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We enter the match still missing our captain and first choice right back and our most influential midfielder in Jack along with Helander and Defoe. At the time of writing we look to be signing Hagi and possibly one or two others. I wouldn’t expect any of them to start though our bench might contain some new faces. Polster should retain his place, personally I think anyone looks good when compared to Flanagan, but in the case of Polster he does seem to bring something to the team. Aberdeen will be a test of his attacking ability, he’ll spend most of the match in their half, so his passing and crossing will be vital. I expect Arfield will also retain his place in midfield, along with Davis and Kamara. Whether Ojo has done enough to keep a starting spot is harder to guess, I suspect not and think Aribo with start along with Kent. Defoe’s absence is lessened by the return of Morelos. Morelos will be targeted by the Aberdeen players and probably their support. A support who think nothing of singing about the 66 football supporters who tragically died whilst at the site of that disaster are almost beyond redemption. I suspect Ian Durrant will get a mention too. Morelos has more reason than most to be fearful of opposition supporters. Already this week police are investigating an incident with his car and intruder close to his home and a man called Sean Baillie appeared in court charged in relation with throwing a cup of scalding liquid at Morelos during a recent Motherwell match. Morelos has to face this whilst living thousands of miles from home and with his wife expecting their first child. Gerrard has played down the incidents and their affect on Morelos, as is Gerrard’s style, but I’m not sure if I believe him. The hatred Morelos faces has long ago crossed the line from supporter rivalry and into something altogether more sinister. The man in court this week is 30 years old, he’s not some daft teenager.

For me this is the culmination of years of public demonisation of Rangers. The neanderthal narrative some love to peddle stops being banter and turns into something much darker when it fuels the kind of incidents we’re seeing now. That we face Aberdeen this weekend, one of the more enthusiastic participants in the denigration of our club and our support, is fitting. That they went to the bother of creating a banner, in Spanish, aimed squarely at Morelos tells you all you need to know about the mindset of some of their support. This act by their support was ignored by the SPFL and the police, but hey, it’s only the funny wee foreign lad after all. It’s been open season on the league’s top scorer for a while now, players, managers, referees, supporters and the media have all been complicit in this.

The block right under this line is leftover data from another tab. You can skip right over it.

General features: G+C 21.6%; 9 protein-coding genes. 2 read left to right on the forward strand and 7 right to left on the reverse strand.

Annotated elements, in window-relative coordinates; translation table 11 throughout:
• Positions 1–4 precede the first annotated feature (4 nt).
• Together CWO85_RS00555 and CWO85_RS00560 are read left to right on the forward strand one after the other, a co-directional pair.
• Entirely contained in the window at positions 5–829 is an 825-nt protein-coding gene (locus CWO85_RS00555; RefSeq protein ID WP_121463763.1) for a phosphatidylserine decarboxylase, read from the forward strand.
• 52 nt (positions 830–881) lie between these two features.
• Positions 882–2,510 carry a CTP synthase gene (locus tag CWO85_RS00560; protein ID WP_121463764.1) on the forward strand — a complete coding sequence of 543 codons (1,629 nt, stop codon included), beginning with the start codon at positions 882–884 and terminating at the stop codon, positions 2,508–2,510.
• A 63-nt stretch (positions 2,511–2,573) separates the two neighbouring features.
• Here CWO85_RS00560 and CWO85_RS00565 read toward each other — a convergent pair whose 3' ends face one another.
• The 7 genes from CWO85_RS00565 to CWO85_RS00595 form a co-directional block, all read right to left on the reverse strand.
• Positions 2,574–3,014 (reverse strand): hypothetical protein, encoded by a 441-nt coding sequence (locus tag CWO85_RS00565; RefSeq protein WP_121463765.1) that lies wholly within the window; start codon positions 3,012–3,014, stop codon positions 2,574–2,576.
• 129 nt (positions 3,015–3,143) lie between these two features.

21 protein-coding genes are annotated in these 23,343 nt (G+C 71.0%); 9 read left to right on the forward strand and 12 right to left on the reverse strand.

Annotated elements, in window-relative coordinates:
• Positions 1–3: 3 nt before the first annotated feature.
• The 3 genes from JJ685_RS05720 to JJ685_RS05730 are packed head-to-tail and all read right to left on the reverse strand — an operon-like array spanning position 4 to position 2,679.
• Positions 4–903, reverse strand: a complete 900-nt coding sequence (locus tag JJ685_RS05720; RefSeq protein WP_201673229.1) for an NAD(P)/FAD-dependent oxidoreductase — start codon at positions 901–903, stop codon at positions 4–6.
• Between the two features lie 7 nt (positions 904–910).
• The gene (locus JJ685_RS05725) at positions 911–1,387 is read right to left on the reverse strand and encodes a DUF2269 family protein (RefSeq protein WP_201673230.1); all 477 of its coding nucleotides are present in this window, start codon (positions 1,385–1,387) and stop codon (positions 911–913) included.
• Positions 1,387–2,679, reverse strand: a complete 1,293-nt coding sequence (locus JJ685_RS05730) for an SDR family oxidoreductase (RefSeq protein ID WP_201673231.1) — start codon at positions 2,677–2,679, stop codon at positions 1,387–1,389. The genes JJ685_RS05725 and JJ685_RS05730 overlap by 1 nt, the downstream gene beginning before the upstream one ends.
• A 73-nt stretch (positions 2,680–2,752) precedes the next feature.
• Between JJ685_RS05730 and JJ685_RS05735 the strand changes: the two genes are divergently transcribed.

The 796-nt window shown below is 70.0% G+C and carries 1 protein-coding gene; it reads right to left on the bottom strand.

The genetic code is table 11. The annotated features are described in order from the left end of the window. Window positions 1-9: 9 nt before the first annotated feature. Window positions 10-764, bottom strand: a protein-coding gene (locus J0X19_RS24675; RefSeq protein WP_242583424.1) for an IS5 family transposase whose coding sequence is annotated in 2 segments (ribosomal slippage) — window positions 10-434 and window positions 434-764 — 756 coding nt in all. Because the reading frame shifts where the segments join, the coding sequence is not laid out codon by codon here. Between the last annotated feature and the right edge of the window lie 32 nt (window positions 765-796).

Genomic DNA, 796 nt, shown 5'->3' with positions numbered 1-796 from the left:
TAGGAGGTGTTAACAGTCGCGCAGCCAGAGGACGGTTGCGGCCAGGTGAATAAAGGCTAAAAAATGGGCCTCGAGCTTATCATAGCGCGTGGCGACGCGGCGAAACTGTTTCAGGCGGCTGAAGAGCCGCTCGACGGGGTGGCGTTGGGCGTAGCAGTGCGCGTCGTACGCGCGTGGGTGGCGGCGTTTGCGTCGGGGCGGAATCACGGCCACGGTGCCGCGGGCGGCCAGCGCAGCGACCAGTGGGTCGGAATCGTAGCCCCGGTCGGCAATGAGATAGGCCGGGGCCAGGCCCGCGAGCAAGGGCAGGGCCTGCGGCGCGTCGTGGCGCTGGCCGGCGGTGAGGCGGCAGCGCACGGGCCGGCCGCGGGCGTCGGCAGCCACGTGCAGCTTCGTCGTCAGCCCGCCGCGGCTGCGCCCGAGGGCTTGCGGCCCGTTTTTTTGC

As for the match itself we should win comfortably. But then we should have won our last encounter with Aberdeen comfortably too. Throwing away a 2 goal league was very disappointing, particularly after having dominated the match. We were mentally weak that night, unable to match Aberdeen’s rise in tempo and direct style. That weakness was evident again last weekend at Tynecastle. This will be our third league match in 7 days, surely we’re now over any rustiness that set in after the winter break.

The clever thing about Murder Hill of course is that you don’t actually get any fitter running up and down sand dunes than you would running on a treadmill or round a track; you just think you do. Wallace understood this, he knew the dunes helped the side’s mental strength far more than its collective stamina. Gerrard needs to find his Murder Hill, the thing that galvanises the squad and makes them fully believe they are unbeatable. Saturday would be the perfect day discover it.